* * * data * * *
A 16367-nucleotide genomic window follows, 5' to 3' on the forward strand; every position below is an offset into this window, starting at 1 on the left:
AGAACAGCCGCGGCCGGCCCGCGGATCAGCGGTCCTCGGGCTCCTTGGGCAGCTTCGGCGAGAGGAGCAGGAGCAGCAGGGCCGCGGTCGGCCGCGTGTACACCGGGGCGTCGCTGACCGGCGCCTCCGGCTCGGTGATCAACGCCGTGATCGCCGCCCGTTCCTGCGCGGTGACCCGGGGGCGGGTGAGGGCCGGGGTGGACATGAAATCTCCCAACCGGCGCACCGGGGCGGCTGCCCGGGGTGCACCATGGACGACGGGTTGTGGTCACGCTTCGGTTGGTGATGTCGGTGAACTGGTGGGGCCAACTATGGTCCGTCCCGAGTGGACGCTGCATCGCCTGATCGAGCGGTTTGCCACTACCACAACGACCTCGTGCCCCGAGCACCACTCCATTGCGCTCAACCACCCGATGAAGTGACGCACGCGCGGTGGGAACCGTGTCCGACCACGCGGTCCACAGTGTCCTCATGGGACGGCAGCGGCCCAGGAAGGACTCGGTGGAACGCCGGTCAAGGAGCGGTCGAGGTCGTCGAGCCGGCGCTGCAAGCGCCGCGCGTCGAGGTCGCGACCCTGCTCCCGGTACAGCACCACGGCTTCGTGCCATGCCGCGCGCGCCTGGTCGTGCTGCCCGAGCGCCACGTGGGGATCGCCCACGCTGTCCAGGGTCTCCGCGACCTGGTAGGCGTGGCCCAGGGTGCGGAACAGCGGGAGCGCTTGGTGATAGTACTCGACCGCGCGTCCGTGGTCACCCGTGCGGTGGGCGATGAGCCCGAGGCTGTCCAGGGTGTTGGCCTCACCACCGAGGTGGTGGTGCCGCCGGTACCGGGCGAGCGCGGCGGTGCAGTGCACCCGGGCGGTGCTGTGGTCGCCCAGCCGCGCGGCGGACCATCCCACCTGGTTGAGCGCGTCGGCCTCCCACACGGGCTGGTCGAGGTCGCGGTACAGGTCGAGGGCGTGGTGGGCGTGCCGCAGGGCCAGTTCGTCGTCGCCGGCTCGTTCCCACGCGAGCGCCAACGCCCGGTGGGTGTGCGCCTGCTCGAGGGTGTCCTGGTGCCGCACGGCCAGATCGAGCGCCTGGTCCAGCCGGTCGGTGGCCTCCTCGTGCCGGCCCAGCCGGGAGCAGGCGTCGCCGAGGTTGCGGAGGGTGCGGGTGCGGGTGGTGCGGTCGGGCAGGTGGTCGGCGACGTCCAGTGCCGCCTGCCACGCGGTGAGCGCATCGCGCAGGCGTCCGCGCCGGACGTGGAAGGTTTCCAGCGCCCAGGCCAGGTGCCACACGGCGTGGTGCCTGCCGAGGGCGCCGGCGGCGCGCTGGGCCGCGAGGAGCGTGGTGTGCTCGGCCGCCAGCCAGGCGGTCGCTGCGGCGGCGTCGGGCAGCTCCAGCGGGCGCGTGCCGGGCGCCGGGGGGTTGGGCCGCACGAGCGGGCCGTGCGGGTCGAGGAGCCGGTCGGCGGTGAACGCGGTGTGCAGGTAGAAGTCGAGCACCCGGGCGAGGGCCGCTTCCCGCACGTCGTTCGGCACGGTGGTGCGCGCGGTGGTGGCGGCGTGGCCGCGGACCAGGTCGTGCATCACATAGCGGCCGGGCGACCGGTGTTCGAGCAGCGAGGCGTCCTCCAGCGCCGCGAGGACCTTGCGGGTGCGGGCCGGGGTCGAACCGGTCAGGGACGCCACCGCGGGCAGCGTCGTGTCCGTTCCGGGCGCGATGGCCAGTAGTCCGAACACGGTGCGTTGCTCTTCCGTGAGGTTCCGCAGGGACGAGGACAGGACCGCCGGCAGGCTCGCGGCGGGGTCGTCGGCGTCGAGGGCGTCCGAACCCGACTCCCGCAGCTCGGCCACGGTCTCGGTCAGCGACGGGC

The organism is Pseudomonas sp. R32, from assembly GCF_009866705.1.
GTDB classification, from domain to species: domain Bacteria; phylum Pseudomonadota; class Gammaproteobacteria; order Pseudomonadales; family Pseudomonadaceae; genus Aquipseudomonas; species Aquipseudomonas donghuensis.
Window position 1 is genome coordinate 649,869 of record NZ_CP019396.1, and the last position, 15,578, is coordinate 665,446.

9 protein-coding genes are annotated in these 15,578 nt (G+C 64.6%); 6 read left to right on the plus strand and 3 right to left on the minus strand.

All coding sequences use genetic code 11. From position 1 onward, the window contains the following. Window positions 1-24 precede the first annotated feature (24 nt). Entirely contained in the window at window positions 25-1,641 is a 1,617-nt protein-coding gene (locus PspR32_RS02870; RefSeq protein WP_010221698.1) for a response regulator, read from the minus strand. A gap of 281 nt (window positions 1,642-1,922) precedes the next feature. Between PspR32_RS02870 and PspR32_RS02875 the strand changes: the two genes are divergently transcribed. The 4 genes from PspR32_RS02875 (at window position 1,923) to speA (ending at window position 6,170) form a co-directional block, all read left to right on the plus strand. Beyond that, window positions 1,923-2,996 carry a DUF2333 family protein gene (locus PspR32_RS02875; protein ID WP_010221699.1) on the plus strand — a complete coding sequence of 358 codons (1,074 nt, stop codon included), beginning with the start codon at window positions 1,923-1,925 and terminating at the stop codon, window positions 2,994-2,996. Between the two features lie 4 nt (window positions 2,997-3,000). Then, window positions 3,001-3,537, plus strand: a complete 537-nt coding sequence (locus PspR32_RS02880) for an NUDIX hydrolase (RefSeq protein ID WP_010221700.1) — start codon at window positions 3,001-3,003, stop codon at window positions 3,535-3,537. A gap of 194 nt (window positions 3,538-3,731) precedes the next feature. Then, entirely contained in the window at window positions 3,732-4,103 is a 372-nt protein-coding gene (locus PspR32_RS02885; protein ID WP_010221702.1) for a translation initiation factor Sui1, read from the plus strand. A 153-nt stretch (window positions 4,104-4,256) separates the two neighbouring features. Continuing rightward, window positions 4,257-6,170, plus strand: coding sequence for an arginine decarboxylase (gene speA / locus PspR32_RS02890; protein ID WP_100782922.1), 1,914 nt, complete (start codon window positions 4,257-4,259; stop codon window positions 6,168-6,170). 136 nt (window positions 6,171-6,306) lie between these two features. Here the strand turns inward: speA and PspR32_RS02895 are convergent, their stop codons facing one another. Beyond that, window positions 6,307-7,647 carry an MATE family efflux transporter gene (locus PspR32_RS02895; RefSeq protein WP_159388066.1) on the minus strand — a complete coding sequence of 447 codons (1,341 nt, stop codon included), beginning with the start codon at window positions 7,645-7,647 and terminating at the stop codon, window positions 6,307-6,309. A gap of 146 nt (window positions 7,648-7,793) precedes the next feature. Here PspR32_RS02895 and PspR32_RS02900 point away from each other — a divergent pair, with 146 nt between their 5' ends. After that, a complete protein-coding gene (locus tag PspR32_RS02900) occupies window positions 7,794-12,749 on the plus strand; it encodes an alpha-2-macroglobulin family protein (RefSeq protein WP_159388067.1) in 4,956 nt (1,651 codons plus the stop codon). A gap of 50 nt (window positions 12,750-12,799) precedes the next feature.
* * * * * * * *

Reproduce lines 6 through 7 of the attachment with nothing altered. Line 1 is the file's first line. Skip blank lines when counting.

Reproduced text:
9 protein-coding genes are annotated in these 15,578 nt (G+C 64.6%); 6 read left to right on the plus strand and 3 right to left on the minus strand.

All coding sequences use genetic code 11. From position 1 onward, the window contains the following. Window positions 1-24 precede the first annotated feature (24 nt). Entirely contained in the window at window positions 25-1,641 is a 1,617-nt protein-coding gene (locus PspR32_RS02870; RefSeq protein WP_010221698.1) for a response regulator, read from the minus strand. A gap of 281 nt (window positions 1,642-1,922) precedes the next feature. Between PspR32_RS02870 and PspR32_RS02875 the strand changes: the two genes are divergently transcribed. The 4 genes from PspR32_RS02875 (at window position 1,923) to speA (ending at window position 6,170) form a co-directional block, all read left to right on the plus strand. Beyond that, window positions 1,923-2,996 carry a DUF2333 family protein gene (locus PspR32_RS02875; protein ID WP_010221699.1) on the plus strand — a complete coding sequence of 358 codons (1,074 nt, stop codon included), beginning with the start codon at window positions 1,923-1,925 and terminating at the stop codon, window positions 2,994-2,996. Between the two features lie 4 nt (window positions 2,997-3,000). Then, window positions 3,001-3,537, plus strand: a complete 537-nt coding sequence (locus PspR32_RS02880) for an NUDIX hydrolase (RefSeq protein ID WP_010221700.1) — start codon at window positions 3,001-3,003, stop codon at window positions 3,535-3,537. A gap of 194 nt (window positions 3,538-3,731) precedes the next feature. Then, entirely contained in the window at window positions 3,732-4,103 is a 372-nt protein-coding gene (locus PspR32_RS02885; protein ID WP_010221702.1) for a translation initiation factor Sui1, read from the plus strand. A 153-nt stretch (window positions 4,104-4,256) separates the two neighbouring features. Continuing rightward, window positions 4,257-6,170, plus strand: coding sequence for an arginine decarboxylase (gene speA / locus PspR32_RS02890; protein ID WP_100782922.1), 1,914 nt, complete (start codon window positions 4,257-4,259; stop codon window positions 6,168-6,170). 136 nt (window positions 6,171-6,306) lie between these two features. Here the strand turns inward: speA and PspR32_RS02895 are convergent, their stop codons facing one another. Beyond that, window positions 6,307-7,647 carry an MATE family efflux transporter gene (locus PspR32_RS02895; RefSeq protein WP_159388066.1) on the minus strand — a complete coding sequence of 447 codons (1,341 nt, stop codon included), beginning with the start codon at window positions 7,645-7,647 and terminating at the stop codon, window positions 6,307-6,309. A gap of 146 nt (window positions 7,648-7,793) precedes the next feature. Here PspR32_RS02895 and PspR32_RS02900 point away from each other — a divergent pair, with 146 nt between their 5' ends. After that, a complete protein-coding gene (locus tag PspR32_RS02900) occupies window positions 7,794-12,749 on the plus strand; it encodes an alpha-2-macroglobulin family protein (RefSeq protein WP_159388067.1) in 4,956 nt (1,651 codons plus the stop codon). A gap of 50 nt (window positions 12,750-12,799) precedes the next feature.